Skip to main content


Showing posts from May, 2013

How to Say 'Holiday' in Swiss German

Airplane - H.D.Volz  / The summer months are approaching quickly and with them coming closer Swiss citizens are getting ready for their yearly summer vacation. Many Swiss families make use of the relatively long summer school break to visit a sunnier and warmer country like Italy, Greece or Spain. However, quite a few Swiss people actually prefer to stay at home during their vacation or to travel and hike somewhere in Switzerland . Swiss German Vocabulary for Travelers Whatever your preferences for this summer, I thought you might wanted to polish your travel vocabulary in Swiss German. This (non conclusive) list of travel terms in Swiss German which I like to call Swiss German Travel Dictionary will provide you with a good start into this venture. If you believe some words or expressions are missing let me know so I can add them! Enjoy! Swiss German Travel Dictionary aacho (to arrive) Aakunft (arrival) abflüge (to takeoff) Abflug (takeoff) Abreise (departure

A Visit to Swissminiatur in Melide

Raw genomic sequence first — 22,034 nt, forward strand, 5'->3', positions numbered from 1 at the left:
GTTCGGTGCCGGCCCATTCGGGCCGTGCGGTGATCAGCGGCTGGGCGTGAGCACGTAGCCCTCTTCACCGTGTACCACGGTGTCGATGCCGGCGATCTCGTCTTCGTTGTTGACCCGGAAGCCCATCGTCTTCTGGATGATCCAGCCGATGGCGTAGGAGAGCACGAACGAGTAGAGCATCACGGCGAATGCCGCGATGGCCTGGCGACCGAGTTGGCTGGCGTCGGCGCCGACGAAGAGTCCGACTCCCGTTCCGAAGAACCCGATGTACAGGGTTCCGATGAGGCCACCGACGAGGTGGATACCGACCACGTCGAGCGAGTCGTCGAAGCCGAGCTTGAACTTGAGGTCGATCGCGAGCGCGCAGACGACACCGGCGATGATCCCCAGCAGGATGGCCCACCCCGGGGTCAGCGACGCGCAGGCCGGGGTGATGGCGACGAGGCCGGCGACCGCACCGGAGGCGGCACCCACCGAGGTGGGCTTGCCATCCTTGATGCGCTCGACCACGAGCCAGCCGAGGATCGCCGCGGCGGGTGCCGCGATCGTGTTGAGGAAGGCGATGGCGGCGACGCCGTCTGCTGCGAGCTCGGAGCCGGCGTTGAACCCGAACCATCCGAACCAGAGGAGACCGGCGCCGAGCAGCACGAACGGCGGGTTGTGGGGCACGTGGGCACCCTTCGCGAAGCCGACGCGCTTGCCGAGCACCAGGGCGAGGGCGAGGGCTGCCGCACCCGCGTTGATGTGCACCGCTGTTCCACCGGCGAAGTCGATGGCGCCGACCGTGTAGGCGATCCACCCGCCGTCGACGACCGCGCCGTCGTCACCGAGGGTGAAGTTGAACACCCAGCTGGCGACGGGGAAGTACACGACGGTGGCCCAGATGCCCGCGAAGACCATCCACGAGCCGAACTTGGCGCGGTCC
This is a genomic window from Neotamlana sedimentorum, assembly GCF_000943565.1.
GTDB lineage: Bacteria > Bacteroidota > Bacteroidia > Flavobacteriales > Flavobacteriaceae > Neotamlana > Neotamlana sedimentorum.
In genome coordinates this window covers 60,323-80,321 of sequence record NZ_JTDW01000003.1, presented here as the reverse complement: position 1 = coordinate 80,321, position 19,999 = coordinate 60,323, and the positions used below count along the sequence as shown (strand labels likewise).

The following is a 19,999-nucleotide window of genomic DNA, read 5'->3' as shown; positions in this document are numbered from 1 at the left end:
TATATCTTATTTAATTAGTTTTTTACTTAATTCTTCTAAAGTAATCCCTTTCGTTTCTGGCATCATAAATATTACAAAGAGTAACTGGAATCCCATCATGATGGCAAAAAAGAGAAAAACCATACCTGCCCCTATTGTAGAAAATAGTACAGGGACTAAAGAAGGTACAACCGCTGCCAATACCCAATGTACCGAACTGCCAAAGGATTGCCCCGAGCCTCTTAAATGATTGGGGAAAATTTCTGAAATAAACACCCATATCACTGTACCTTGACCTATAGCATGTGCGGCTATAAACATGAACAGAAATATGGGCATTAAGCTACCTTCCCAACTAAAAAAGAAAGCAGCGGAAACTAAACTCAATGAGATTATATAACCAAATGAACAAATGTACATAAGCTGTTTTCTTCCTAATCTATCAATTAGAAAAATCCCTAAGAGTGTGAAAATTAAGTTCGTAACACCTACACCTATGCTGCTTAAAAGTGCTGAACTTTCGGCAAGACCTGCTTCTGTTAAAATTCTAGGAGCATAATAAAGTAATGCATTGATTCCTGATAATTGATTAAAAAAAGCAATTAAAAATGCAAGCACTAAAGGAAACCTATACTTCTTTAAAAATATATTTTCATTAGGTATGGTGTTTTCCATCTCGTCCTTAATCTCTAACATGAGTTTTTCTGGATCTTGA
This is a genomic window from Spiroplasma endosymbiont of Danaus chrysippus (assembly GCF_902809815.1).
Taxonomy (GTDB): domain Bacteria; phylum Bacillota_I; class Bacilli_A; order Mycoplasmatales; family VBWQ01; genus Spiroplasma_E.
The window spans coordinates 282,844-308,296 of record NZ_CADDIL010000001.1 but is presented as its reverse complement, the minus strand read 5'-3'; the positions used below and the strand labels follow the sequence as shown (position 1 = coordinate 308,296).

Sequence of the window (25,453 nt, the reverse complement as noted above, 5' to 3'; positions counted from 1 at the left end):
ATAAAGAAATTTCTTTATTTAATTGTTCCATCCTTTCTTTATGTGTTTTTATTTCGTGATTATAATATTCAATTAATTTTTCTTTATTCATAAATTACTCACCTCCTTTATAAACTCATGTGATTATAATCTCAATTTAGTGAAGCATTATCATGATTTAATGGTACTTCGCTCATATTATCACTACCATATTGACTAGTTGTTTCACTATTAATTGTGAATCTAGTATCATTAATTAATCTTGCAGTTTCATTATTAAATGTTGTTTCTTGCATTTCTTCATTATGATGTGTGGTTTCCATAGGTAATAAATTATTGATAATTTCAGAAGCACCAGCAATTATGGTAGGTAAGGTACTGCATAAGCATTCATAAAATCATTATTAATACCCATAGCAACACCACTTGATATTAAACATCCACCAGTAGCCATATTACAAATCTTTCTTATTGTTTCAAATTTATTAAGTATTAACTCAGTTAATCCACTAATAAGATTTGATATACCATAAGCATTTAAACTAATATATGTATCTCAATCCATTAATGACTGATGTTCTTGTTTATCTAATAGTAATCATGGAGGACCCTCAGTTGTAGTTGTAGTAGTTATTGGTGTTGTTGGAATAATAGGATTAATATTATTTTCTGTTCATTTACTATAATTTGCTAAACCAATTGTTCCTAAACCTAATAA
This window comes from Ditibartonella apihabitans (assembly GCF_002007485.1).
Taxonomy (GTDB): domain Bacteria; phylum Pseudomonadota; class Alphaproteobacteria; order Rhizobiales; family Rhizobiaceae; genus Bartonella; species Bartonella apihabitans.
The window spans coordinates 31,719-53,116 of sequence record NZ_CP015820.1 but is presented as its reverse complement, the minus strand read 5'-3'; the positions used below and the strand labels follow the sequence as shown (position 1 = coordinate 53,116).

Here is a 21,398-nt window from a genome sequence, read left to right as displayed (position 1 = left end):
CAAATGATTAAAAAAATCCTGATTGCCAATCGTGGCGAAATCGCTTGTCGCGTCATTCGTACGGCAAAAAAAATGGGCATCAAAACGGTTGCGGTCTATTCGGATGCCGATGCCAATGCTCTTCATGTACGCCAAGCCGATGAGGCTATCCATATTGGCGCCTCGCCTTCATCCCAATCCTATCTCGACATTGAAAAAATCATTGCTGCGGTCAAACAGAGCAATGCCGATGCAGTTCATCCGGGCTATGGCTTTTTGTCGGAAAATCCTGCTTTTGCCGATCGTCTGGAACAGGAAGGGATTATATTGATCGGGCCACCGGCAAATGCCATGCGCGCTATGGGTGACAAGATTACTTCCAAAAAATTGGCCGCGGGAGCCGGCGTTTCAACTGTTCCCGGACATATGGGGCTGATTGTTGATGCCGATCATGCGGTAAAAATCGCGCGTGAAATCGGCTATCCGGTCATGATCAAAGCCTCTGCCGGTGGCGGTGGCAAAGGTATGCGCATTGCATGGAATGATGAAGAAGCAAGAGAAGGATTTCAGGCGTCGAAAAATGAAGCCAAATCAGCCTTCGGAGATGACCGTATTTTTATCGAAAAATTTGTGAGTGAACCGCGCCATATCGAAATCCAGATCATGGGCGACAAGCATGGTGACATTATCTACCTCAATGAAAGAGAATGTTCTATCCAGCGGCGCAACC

William Tell Monument, Altdorf (UR) - at Swissminatur Last weekend, I spent a few days in Milano. It's a city worth seeing and as it is only a 3 1/2 hour drive from Zurich almost a must do for every expat in Switzerland. You can take a train to Milano as well which might save you the hassle of being stuck in traffic jam near the Gotthard tunnel. However, driving with your own car give you the options to see some sights along the scenic highway A2 that goes through Switzerland's Italian speaking part, the canton of Ticino. Swissminiatur - a Ticino Attraction One of the most popular attractions in the Ticino area is the Swissminiatur . As it's name already says, it is a miniature Switzerland . Over 100 miniature versions of famous Swiss buildings, institutions and installations have been built for this park.  Titlis Rotair, Engelberg (OW) A path leads through the park and the Swissminiatur guide book explains what each miniature is and where the building

Resources for Learners of Swiss German

Speaking the local language will help you greatly in managing life in Switzerland. You'll be treated differently if you speak at least some Swiss German, French or Italian - depending on where you'll live - and don't speak English all the time. It'll help you assimilate to Switzerland and will even make bureaucratic process easier. I was born in Switzerland to Swiss parents which means that I've been speaking Swiss German all my life. However, I can imagine that the Swiss language is quite tricky to learn for someone who isn't Swiss . Even Germans who live close by sometimes struggle to understand a Swiss person speaking dialect . So I started collecting resources for learners of Swiss German (and regular German) in Switzerland and online. Here is what I found so far: Swiss German Skype Lessons : Kathrin offers affordable one-on-one lessons per Skype. There is a ton of free material on her website as well! Züri Slängikon : provides a great overview over